Des 1787, ces trois groupes d'Acadiens réclament un territoire bien à cux qu’ils désignent déjà Sainte-Marguerite
The Grand Dérangement Marker<br>(<i>tall view</i>) image. Click for full size.
By Cosmos Mariner, August 5, 2019
5. The Grand Dérangement Marker
(tall view)
ou Godefroy. Lors de l’érection canonique de 1802, le clergé le nomme Saint-Grégoire-le-Grand. En 1965, cette paroisse devient up partie intégrante de la Ville de Bécancour. Les descendants de ces réfugiés acadiens forment l'une des plus importantes communautés acadiennes au Québec.
 
Location. 46° 16.33′ N, 72° 30.68′ W. Marker is in Bécancour, Quebec, in Bécancour MRC. Marker is at the intersection of Boulevard Port Royal (Route 132) and Rue Béliveau, on the left when traveling north on Boulevard Port Royal. Marker is located near the sidewalk, directly in front of the St-Grégoire Presbytery, at the southeast corner of the St-Grégoire Presbytery grounds. Touch for map. Marker is at or near this postal address: 4100 Boulevard Port Royal, Bécancour, Quebec G9H 1H5, Canada. Touch for directions.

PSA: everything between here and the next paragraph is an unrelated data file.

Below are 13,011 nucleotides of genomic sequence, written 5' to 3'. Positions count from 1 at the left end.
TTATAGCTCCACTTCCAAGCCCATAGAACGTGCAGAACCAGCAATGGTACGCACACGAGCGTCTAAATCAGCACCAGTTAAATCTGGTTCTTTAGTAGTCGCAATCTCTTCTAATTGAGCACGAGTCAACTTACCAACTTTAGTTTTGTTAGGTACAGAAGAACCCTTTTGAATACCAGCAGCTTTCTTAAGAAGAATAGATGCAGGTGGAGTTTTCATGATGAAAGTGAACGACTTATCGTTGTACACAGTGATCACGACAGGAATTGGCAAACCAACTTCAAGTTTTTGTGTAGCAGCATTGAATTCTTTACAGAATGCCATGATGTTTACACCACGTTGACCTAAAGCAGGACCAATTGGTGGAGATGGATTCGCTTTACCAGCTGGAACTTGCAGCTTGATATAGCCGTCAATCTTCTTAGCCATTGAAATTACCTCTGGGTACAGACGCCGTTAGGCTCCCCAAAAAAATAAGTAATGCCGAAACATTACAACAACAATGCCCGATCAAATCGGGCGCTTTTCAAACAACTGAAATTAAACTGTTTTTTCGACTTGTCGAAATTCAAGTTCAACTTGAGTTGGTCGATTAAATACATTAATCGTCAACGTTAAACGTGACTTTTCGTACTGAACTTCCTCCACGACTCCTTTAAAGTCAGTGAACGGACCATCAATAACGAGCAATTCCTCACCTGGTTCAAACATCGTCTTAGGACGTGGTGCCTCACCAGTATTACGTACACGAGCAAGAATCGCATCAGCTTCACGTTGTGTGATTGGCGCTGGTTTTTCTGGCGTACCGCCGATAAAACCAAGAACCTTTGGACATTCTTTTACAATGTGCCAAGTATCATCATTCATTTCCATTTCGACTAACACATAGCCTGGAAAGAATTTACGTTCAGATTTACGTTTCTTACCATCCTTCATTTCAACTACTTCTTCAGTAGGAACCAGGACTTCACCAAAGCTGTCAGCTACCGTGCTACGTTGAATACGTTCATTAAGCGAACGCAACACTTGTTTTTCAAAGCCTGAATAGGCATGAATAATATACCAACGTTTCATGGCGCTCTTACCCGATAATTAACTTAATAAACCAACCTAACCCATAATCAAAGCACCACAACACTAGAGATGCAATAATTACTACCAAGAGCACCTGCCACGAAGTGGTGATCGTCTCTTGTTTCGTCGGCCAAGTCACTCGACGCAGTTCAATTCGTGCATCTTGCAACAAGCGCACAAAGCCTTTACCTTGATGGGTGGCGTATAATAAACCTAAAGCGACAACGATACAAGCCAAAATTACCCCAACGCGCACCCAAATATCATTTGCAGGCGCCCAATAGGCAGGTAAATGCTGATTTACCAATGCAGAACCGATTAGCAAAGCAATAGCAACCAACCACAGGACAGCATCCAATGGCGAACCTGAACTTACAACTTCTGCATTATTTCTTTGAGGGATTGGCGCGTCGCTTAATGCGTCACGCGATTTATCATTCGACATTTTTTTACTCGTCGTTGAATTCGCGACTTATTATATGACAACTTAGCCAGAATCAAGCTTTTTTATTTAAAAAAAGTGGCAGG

Regarding The Grand Dérangement. There are numerous instances of this monument/marker located at Acadian historic sites in Canada and The United States. Each presents some unique details of local Acadian history at that site.
 
Also see . . .  Expulsion of the Acadians (Wikipedia). The Expulsion of the Acadians, also known as the Grand Dérangement, was the forced removal by the British of the Acadian people from the present day Canadian Maritime provinces of Nova Scotia, New Brunswick, Prince Edward Island and northern Maine. The
The Grand Dérangement Marker (<i>wide view • Saint-Grégoire Presbytery in background</i>) image. Click for full size.
By Cosmos Mariner, August 5, 2019
6. The Grand Dérangement Marker (wide view • Saint-Grégoire Presbytery in background)
Expulsion occurred during the French and Indian War and was part of the British military campaign against New France. (Submitted on September 25, 2019, by Cosmos Mariner of Cape Canaveral, Florida.) 
 
Categories. Colonial EraSettlements & SettlersWar, French and Indian
 

More. Search the internet for The Grand Dérangement.
 
Credits. This page was last revised on September 26, 2019. This page originally submitted on September 25, 2019, by Cosmos Mariner of Cape Canaveral, Florida. This page has been viewed 45 times since then and 4 times this year. Photos:   1, 2, 3, 4, 5, 6. submitted on September 25, 2019, by Cosmos Mariner of Cape Canaveral, Florida.